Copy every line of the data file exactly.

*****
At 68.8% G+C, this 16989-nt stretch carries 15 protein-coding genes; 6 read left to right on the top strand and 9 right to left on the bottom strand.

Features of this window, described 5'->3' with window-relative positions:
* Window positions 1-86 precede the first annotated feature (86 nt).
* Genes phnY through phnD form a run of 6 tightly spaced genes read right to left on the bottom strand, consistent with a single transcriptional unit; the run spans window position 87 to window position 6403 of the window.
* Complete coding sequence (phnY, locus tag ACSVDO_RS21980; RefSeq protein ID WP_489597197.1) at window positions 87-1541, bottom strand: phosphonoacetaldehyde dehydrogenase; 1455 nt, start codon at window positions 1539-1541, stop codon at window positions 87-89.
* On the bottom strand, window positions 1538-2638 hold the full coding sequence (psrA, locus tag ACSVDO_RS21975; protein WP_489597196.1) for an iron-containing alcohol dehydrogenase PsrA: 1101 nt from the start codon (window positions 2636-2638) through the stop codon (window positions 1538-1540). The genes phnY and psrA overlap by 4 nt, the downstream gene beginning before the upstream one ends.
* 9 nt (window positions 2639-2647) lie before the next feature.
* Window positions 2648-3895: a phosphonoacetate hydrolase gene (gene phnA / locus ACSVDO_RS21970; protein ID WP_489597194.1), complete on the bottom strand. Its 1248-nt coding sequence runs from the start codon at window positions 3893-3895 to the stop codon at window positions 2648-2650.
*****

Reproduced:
At 68.8% G+C, this 16989-nt stretch carries 15 protein-coding genes; 6 read left to right on the top strand and 9 right to left on the bottom strand.

Features of this window, described 5'->3' with window-relative positions:
* Window positions 1-86 precede the first annotated feature (86 nt).
* Genes phnY through phnD form a run of 6 tightly spaced genes read right to left on the bottom strand, consistent with a single transcriptional unit; the run spans window position 87 to window position 6403 of the window.
* Complete coding sequence (phnY, locus tag ACSVDO_RS21980; RefSeq protein ID WP_489597197.1) at window positions 87-1541, bottom strand: phosphonoacetaldehyde dehydrogenase; 1455 nt, start codon at window positions 1539-1541, stop codon at window positions 87-89.
* On the bottom strand, window positions 1538-2638 hold the full coding sequence (psrA, locus tag ACSVDO_RS21975; protein WP_489597196.1) for an iron-containing alcohol dehydrogenase PsrA: 1101 nt from the start codon (window positions 2636-2638) through the stop codon (window positions 1538-1540). The genes phnY and psrA overlap by 4 nt, the downstream gene beginning before the upstream one ends.
* 9 nt (window positions 2639-2647) lie before the next feature.
* Window positions 2648-3895: a phosphonoacetate hydrolase gene (gene phnA / locus ACSVDO_RS21970; protein ID WP_489597194.1), complete on the bottom strand. Its 1248-nt coding sequence runs from the start codon at window positions 3893-3895 to the stop codon at window positions 2648-2650.